States of the New South are the economically prosperous states that have not only come to terms with their new realities but have embraced them. Georgia intersects the New and the Old South.
In this lavishly prosperous and modern city, people have not lost the cultural uniqueness that makes them “Southern.” People still beam broad smiles at strange faces, address everybody “sir,” or “ma’am”—even if they are their social inferiors—and call total strangers “my darling,” “my sweetie,” “my love,” and such other words of endearment that we ordinarily reserve only for people who are intimate to us. Personal warmth, politeness, chivalry, community, and family values are still much cherished virtues here.
However, Atlanta is not all perfect. It has its own ugly sides. There is, for instance, a subtle, even suppressed, but nonetheless strong racial tension in this city that American Blacks love to call a “chocolate city” on account of the significant numerical strength of Black people here. (Chocolate is a metaphor for the color of the Black skin).
The mutual suspicion and distrust between black and white people here is palpable. It is manifested in the (voluntarily) racially segregated housing in the city and in the crying—I think obscene is a better word—economic disparity between blacks and whites.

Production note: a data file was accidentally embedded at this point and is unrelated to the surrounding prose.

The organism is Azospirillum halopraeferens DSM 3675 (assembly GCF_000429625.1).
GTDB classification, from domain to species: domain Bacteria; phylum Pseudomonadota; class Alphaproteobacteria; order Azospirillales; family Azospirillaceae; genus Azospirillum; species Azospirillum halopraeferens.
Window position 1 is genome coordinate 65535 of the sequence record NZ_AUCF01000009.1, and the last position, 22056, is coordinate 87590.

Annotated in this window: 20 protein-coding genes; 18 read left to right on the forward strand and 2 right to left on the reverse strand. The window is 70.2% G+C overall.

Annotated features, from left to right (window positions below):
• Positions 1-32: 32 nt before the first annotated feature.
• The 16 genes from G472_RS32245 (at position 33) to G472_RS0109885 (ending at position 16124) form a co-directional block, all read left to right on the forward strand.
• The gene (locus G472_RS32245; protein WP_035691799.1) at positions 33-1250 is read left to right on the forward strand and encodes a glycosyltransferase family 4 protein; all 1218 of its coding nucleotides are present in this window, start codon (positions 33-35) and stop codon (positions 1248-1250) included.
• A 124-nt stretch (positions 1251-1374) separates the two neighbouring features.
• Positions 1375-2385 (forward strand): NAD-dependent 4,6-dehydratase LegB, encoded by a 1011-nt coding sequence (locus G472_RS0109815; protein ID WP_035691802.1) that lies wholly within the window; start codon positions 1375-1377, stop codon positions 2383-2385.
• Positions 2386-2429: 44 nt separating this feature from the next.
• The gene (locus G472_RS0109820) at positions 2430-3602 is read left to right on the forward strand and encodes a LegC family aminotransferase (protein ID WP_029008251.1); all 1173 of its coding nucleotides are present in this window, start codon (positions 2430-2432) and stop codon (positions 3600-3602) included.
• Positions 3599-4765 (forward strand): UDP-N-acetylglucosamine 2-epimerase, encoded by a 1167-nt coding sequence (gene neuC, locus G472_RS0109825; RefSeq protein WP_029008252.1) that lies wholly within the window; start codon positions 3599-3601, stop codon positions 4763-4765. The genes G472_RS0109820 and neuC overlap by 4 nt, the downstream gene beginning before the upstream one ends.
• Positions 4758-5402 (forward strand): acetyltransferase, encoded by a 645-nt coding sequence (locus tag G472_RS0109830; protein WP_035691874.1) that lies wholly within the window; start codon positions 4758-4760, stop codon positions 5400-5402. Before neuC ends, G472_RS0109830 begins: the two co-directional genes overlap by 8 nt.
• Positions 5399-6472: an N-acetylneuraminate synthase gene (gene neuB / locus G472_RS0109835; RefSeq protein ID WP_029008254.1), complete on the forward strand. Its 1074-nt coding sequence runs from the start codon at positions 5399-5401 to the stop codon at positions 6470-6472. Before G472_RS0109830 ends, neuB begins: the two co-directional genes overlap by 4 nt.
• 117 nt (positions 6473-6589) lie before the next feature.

Downtown Atlanta swarms with Black beggars like flies on a decomposing carcass. And all they usually beg for is a quarter, that is 25 cents. (A hundred cents make a dollar.) It is not only embarrassing; it is deeply depressing. It makes even the most confident and self-assured person of African descent to suffer from feelings of low self-worth because the status of black people here directly or indirectly has a bearing on every black person in the city.
For instance, it is infinitely frustrating asking for directions if you are a new black resident in the city. People, both black and white, mistake you for a beggar (well, they call beggars “panhandlers” here; some way of conferring dignity on an absolutely shameful thing!) when you stop them to ask questions.
The best way to find directions here if you’re Black, at least from my personal experience, is to be bold, dispense with civilities and pleasantries, and directly make your inquiries. That sets you apart from the army of Black beggars here.
And asking a black male for directions can lead you to a little trouble here. He may turn out to be a beggar who would insist on being paid for his “service,” and could get violent if you disoblige him. I have been a victim of this situation at least twice since I have been here. There appears to be a mass madness (if there is any such thing as that) among Black people in this city.